Copyright 2008 by Dale Cox
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Mammoth Cave National Park - Kentucky
ExploreSouthernHistory.com
Mammoth Cave National Park
The "Historic Entrance" at Mammoth Cave is one of
the South's most awe-inspiring sights.
(National Park Service Photo)
Mammoth Cave - Kentucky "Down Under"
The world's longest known cave system, Mammoth Cave is one of
the true natural wonders of the world. Longer than the second and
third longest known caves combined (with 100 miles to spare!), this
National Park in Kentucky is an amazing Southern treasure.

It is believed that Native Americans discovered and entered
Mammoth Cave some 4,000 years ago out of curiosity and in search
of minerals and raw materials. They continued to use the cave for at
least 2,000 years and archaeologists have found many signs of their
presence deep underground in the park.

The early Native Americans were followed by Kentucky pioneers and
settlers who "discovered" the cave soon after coming over the
mountains to settle in the "dark and bloody land." By 1816, those
who had explored and knew the cave best began providing guided
tours to others. One of the South's first great tourist attractions,
Mammoth Cave was a popular destination long before the Civil War.

In fact, the cave system figures prominently in the black history of
America. Many of the earliest tour guides at Mammoth Cave were
slaves who lived and worked in the area. One of these men,
Stephen Bishop, is now widely recognized as one of the greatest
explorers in Mammoth Cave history. He first entered the cave in
1838 and soon discovered many areas that no other human being
had ever seen. Many of the modern names applied to the unusual
formations in the cave were originated by Bishop, who gained his
freedom from slavery in 1856, but sadly died the next year. He is
buried at the "Old Guide's Cemetery" in the National Park. To learn
more about Stephen Bishop and the other African American
explorers who helped make Mammoth Cave one of the world's most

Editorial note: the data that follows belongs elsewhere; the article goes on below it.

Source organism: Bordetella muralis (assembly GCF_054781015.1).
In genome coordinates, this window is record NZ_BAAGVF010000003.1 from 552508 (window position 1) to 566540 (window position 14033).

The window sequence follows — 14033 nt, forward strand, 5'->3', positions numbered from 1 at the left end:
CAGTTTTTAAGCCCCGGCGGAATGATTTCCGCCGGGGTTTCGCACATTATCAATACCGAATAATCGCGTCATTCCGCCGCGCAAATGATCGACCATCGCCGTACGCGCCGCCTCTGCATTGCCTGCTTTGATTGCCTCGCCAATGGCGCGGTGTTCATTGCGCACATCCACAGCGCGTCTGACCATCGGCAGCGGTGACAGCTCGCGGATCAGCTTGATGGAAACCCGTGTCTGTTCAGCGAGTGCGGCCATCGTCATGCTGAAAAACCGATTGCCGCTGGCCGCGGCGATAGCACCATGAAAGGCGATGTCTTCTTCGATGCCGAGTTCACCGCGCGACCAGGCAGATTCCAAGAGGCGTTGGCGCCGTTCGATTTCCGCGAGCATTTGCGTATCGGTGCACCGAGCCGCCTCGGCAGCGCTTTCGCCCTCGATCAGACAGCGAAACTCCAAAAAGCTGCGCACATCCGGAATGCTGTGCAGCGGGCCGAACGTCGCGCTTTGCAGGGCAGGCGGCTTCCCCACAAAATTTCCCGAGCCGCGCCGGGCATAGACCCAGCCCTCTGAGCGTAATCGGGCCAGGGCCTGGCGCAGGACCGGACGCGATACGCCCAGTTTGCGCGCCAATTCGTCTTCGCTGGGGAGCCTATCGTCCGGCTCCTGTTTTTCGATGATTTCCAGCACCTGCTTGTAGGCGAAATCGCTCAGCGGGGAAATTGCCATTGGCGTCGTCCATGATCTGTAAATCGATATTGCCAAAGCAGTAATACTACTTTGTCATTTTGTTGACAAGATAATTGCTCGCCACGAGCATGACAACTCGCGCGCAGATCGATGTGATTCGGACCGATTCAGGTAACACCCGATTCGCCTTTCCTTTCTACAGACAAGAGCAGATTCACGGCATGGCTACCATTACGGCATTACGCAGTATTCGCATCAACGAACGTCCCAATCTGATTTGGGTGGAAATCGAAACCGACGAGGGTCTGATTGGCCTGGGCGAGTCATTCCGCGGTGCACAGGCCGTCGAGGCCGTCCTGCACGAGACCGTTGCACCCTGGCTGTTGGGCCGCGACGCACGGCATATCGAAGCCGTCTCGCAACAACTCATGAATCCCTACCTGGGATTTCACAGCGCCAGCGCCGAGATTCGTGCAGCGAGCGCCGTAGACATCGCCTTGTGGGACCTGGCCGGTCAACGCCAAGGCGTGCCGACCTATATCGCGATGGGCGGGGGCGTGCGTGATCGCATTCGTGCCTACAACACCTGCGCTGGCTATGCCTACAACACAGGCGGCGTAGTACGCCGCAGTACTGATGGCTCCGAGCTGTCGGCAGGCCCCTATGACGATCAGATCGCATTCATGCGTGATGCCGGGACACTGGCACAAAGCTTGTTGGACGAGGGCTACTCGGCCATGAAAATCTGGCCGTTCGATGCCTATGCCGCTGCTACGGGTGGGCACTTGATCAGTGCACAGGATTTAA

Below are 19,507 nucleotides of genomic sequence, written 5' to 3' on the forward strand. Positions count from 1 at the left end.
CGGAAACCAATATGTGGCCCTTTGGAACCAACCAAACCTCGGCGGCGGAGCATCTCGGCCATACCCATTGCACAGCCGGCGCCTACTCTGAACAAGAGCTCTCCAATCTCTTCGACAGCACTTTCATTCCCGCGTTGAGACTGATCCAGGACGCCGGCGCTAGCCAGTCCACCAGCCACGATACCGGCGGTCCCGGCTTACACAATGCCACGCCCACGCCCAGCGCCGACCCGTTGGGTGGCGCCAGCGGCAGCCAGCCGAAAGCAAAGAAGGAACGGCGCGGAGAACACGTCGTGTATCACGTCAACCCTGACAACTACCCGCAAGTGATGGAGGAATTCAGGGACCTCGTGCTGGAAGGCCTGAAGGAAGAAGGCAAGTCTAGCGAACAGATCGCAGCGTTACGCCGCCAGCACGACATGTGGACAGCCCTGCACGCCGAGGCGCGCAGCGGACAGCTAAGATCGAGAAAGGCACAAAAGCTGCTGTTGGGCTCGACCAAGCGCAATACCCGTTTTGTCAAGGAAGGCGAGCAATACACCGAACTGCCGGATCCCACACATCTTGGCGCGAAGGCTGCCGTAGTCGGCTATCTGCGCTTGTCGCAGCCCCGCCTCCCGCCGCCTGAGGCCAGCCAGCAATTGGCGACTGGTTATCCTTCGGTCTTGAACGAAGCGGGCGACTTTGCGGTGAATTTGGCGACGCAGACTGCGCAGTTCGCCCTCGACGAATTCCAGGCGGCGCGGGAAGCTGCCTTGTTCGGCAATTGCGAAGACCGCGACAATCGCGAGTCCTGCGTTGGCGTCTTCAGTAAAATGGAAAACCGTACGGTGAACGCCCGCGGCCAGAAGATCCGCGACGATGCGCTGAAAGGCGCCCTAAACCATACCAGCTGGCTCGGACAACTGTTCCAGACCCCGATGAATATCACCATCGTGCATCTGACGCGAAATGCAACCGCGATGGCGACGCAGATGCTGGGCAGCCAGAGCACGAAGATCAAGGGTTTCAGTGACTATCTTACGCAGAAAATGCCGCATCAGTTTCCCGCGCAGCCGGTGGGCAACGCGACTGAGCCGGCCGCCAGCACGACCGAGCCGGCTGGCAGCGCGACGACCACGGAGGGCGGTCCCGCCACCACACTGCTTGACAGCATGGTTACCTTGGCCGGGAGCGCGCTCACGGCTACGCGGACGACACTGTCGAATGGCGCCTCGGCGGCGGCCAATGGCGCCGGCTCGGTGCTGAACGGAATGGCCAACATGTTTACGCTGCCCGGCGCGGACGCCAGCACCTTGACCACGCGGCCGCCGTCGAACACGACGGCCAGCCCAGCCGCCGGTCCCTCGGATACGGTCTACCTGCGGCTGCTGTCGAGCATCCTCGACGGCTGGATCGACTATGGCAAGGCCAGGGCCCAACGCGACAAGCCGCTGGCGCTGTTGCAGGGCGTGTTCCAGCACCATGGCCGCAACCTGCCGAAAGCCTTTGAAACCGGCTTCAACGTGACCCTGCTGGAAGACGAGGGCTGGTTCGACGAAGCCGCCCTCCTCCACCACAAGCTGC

famous attractions, please
follow this link.

The caves, of course, are much older than their human history.
Declared an International Biosphere Reserve in 1990, they were
formed over many, many centuries by the combination of water and
Kentucky's karst topography. Water running through the limestone
slowly carved the fascinating chambers and passages and carried
the minerals that created Mammoth Cave's unique and beautiful
formations. Today the caves have been explored to a length of 360
miles, but all experts agree that hundreds of additional miles remain
to be mapped. Some believe that Mammoth Cave may ultimately
prove to contain more than 1,000 miles of underground rooms and
passages.

In addition to the remarkable cave system for which it is named,
Mammoth Cave National park also preserves a beautiful and
pristine above ground ecosytem. The cool, clear Green River flows
through the park, that also offers picnic areas, spectacular scenery,
miles of hiking trails and more.

Mammoth Cave National Park is located off Interstate 65 in
Mammoth Cave, Kentucky, an easy drive from Louisville, Frankfurt,
Lexington and Bowling Green, Kentucky and Nashville, Tennessee.
The Drapery Room at Mammoth Cave
Beautiful and unique formations fill the ceiling and
walls of the "Drapery Room" at Mammoth Cave.
(National Park Service Photo)
"Broadway" at Mammoth Cave
One of the main entrance chambers, "Broadway"
helps explain how Mammoth Cave was named.
(National Park Service Photo)
"...Where cool water flows, ya'll..."
The Green River flows through Mammoth Cave
National Park in Kentucky.
(National Park Service Photo)